While the three co-artistic directors jointly directed, designed, and choreographed (and also play various roles at certain performances), Morris was the designated Vision Keeper. "That's the person who has the initial idea or the big vision," explains Willett. "We all brainstormed, but Zach collected all of the information and created the vision and we were there to support that." As such, Morris is credited as the author of the show's original spoken text and written ephemera. "We weren't interested in doing a retelling of Alice in Wonderland," Morris explains. "We wanted to see what the points of intersection were for their biographies and the books, and to explore themes of duality and reflection."

If that explanation sounds rather heady, Then She Fell is actually quite accessible and very visceral. It's impossible to move through the scenes without becoming involved, emotionally and otherwise. There's so much to see, taste (yes, there are snacks), touch (you get keys to open cabinets and drawers) and do. There are two rules---don't speak unless spoken to and don't open any closed doors---but beyond that, you're on your own.

"It's impossible to see every scene, and in some cases, people don't even see several of the rooms," Morris says. "We designed it that way. We wanted audiences to have that Alice-like feeling of there being a world you really can't see the edges of. "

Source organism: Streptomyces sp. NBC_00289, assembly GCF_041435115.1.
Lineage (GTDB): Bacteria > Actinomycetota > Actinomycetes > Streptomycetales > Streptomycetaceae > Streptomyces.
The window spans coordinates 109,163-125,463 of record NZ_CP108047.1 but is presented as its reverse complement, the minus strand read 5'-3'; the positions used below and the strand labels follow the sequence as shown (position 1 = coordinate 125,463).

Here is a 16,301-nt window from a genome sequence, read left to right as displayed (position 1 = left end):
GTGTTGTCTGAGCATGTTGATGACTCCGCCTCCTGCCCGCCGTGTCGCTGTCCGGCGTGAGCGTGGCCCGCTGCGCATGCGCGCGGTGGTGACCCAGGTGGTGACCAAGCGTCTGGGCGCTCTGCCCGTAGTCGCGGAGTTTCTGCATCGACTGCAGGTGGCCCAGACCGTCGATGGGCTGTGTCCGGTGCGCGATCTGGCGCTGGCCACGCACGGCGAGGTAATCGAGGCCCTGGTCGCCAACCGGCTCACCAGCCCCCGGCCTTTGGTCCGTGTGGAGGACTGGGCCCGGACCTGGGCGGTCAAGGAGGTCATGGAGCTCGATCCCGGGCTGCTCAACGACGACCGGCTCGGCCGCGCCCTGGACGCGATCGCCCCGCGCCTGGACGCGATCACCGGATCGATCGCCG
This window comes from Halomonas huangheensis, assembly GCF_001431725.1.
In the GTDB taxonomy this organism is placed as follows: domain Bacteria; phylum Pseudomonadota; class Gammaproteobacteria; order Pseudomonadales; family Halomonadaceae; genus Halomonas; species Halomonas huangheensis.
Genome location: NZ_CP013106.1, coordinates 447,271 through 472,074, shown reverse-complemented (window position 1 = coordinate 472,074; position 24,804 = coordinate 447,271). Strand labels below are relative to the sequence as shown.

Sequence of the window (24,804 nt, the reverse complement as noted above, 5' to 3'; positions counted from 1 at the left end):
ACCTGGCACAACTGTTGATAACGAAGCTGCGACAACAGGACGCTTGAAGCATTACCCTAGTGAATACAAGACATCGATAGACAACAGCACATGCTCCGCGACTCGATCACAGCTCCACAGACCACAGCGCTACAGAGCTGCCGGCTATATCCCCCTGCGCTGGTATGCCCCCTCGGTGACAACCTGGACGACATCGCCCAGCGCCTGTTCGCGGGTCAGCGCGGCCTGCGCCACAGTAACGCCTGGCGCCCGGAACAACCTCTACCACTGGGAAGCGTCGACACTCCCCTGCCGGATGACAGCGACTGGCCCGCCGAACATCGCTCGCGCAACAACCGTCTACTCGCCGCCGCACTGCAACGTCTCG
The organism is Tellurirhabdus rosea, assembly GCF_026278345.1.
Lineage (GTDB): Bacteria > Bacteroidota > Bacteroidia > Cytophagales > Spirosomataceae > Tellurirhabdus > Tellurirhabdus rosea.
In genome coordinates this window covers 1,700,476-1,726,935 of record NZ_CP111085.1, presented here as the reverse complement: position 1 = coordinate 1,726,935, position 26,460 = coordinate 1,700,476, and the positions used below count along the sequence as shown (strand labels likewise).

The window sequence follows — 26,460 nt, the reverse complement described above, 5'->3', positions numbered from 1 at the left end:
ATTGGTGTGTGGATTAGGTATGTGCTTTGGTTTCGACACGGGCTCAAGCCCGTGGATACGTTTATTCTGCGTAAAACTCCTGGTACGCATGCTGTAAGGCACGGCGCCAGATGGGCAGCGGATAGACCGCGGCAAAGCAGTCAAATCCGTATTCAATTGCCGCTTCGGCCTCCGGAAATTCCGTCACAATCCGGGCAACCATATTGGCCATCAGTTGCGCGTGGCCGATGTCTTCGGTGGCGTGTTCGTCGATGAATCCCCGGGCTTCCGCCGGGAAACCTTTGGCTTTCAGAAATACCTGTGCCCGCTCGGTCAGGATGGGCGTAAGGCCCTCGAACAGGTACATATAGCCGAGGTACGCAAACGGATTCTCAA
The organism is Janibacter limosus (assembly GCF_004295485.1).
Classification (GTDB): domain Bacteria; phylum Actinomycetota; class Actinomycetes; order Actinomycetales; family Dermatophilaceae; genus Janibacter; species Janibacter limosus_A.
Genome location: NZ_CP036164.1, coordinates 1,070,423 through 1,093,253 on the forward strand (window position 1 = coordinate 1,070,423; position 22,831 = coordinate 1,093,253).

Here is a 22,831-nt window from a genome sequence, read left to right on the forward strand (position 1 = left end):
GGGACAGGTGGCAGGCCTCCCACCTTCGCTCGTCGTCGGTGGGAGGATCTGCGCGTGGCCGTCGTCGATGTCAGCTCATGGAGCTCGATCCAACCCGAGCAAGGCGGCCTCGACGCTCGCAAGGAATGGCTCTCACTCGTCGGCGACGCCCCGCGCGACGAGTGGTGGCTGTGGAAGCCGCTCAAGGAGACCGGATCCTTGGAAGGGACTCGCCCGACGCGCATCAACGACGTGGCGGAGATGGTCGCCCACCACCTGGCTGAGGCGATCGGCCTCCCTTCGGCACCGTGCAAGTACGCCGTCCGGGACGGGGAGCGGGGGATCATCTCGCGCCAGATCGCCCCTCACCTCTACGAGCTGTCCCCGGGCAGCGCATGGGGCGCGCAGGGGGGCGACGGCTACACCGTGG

In moving Then She Fell to its new home, the creative team needed to make a number of modifications, especially since the old space was just one story and the St. John building is three floors. "It was a challenge," admits Pearson. "We retained a lot of material, but changes had to be made. But as site-specific artists, we take our cues from the architecture and even try to incorporate some of the history of the space." To that end, even though the show is ostensibly set in a hospital, there are many authentic school-related artifacts on view. "It's not easy to get your bearings in the space," adds Willett. "I still find myself getting lost a little bit when I go through."


The trio is reluctant to reveal much about the mechanics of how the show works---one minute you may be in a group of five, watching the Red Queen and the White Rabbit in a kind of S&M dance, and a few minutes later you might find yourself alone in a bedroom, staring at copies of real photos taken by Lewis Carroll, wondering exactly how you got there---because they don't want to ruin the magic. But Morris does say that the audience experience is not predetermined. "They make decisions about which drawers to open and how to engage the characters and where to move in the room," he says. "The cast walks in not knowing what's going to happen and we try to honor the way each audience member wants to navigate through this world. It's a conversation and a collaboration. No audience member experiences the same show."
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Raven Snook regularly writes about theatre for Time Out New York and has contributed arts and entertainment articles to The Village Voice, the New York Post, TV Guide, and others.

Photo by Darial Sneed